The authors have no conflict of interest.
L-Arginine, the Natural Precursor of NO, Is Not Effective for Preventing Bone Loss in Postmenopausal Women†
Article first published online: 29 NOV 2004
Copyright © 2005 ASBMR
Journal of Bone and Mineral Research
Volume 20, Issue 3, pages 471–479, March 2005
How to Cite
Baecker, N., Boese, A., Schoenau, E., Gerzer, R. and Heer, M. (2005), L-Arginine, the Natural Precursor of NO, Is Not Effective for Preventing Bone Loss in Postmenopausal Women. J Bone Miner Res, 20: 471–479. doi: 10.1359/JBMR.041121
- Issue published online: 4 DEC 2009
- Article first published online: 29 NOV 2004
- Manuscript Accepted: 19 OCT 2004
- Manuscript Revised: 6 SEP 2004
- Manuscript Received: 7 APR 2004
- bone QCT;
- bone turnover markers
NO is an important regulator of bone turnover. L-Arginine, the natural precursor of NO, can enhance NO production. However, no effect of L-arginine hydrochloride supplementation was found on bone metabolism or on BMD, bone mass, or bone structure of healthy postmenopausal women.
Introduction: Recent studies indicate that NO exerts an anabolic effect on bone cell activity. The NO level of the human body can be elevated by administering pharmacological NO donors. Animal studies and the first human trial showed that NO donor administration had a positive effect on bone formation and a negative effect on bone resorption. L-arginine, the natural precursor of NO, can enhance NO production. This study was conducted to examine the effect of an oral L-arginine supplement on bone metabolism of healthy postmenopausal women.
Materials and Methods: The participants in this study were 30 healthy, age-matched postmenopausal women, divided into two groups. For 6 months, one group (54.5 ± 4.1 years; 66.3 ± 10.5 kg) received a daily oral supplement with 18 g L-arginine hydrochloride (14.8 g free L-arginine). The other 15 volunteers (55.3 ± 4.4 years; 64.2 ± 9.1 kg) received 18 g dextrose as a placebo. To verify compliance, 24-h urinary excretion of nitrogen was analyzed for 2 consecutive days at baseline and after 2, 4, and 6 months. At baseline and after 2, 4, and 6 months of supplementation, blood was drawn for analysis of insulin-like growth factor-I (IGF-I) and biomarkers of bone metabolism. At baseline, after 6 months, and after 1 year, pQCT measurements were performed at trabecular and cortical sites of the radius and tibia. The two groups of subjects were compared by repeated measures ANOVA.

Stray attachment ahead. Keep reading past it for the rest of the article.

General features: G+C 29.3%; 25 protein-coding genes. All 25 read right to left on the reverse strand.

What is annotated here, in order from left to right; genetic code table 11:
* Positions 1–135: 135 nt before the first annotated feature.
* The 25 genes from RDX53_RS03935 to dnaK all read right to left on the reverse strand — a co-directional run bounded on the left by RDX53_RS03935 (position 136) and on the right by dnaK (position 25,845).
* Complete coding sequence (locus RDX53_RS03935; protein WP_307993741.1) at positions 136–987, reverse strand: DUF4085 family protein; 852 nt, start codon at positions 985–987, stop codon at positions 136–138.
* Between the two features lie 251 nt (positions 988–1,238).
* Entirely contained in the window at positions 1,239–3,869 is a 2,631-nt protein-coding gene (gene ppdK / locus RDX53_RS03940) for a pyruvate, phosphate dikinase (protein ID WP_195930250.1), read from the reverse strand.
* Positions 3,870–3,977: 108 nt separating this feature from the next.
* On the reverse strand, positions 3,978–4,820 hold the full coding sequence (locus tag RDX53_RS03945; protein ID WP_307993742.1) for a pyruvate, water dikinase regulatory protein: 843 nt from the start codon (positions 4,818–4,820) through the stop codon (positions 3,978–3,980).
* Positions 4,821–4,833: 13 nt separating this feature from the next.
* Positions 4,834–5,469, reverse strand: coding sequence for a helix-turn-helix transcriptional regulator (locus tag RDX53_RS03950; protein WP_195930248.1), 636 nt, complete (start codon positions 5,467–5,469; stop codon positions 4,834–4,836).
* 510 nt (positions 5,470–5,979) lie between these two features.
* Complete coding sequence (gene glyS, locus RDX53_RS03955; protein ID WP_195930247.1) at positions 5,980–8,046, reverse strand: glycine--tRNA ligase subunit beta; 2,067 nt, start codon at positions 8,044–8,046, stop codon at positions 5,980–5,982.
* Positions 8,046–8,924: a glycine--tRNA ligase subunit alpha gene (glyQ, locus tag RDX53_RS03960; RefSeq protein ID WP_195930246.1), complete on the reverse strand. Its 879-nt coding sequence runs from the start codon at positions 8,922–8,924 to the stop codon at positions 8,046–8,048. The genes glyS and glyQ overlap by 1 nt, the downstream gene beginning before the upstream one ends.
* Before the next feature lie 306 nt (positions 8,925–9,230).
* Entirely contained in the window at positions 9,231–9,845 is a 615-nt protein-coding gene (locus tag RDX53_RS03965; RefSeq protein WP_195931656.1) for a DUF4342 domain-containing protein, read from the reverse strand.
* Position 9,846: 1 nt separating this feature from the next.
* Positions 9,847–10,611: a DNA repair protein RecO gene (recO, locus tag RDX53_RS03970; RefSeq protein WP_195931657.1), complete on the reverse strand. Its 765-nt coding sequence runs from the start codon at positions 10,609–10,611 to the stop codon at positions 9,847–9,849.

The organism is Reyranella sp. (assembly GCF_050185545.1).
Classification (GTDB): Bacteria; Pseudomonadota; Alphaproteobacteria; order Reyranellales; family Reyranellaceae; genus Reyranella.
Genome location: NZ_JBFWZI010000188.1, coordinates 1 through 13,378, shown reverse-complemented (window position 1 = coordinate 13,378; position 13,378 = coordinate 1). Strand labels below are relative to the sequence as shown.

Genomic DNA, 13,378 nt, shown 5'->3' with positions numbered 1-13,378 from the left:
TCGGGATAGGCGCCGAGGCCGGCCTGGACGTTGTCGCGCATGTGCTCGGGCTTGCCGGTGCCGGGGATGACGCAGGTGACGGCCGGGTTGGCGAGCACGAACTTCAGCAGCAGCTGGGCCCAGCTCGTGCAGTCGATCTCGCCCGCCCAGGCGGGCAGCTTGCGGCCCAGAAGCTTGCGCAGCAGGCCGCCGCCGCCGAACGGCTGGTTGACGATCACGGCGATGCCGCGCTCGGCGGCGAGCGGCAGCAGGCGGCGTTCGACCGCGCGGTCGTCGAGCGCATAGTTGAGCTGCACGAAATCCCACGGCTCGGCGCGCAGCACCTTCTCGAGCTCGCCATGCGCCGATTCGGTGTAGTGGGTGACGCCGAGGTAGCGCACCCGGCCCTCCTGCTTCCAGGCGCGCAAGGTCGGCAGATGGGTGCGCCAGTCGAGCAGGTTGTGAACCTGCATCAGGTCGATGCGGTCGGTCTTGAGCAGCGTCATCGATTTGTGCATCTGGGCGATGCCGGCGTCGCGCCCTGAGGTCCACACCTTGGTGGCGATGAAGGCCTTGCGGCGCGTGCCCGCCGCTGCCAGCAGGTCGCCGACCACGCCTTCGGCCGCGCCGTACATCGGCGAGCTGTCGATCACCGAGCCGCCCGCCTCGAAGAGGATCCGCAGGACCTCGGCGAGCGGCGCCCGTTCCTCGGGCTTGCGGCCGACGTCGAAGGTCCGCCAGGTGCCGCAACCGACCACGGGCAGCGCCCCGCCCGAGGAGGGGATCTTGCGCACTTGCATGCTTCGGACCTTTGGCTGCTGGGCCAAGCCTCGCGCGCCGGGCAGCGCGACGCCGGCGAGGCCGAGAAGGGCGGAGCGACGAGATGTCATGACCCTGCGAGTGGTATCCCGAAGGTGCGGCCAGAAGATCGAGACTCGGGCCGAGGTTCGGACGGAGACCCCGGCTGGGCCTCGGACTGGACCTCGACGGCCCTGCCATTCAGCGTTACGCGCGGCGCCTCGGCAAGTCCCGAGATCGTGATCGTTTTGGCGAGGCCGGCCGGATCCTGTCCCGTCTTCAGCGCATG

Results: As expected, in the group with L-arginine hydrochloride supplementation, nitrogen excretion rose, and in the placebo group, it remained constant. Only bone formation marker, procollagen type I propeptides (PICP), increased significantly (p < 0.05) after 6 months of L-arginine supplementation. The results from pQCT showed no significant changes at any site in either group. No significant change in IGF-I concentration, which might have been caused by the L-arginine hydrochloride supplementation, was evident.
Conclusions: We conclude from these results that supplementation with L-arginine hydrochloride is not effective for improving bone mass in humans.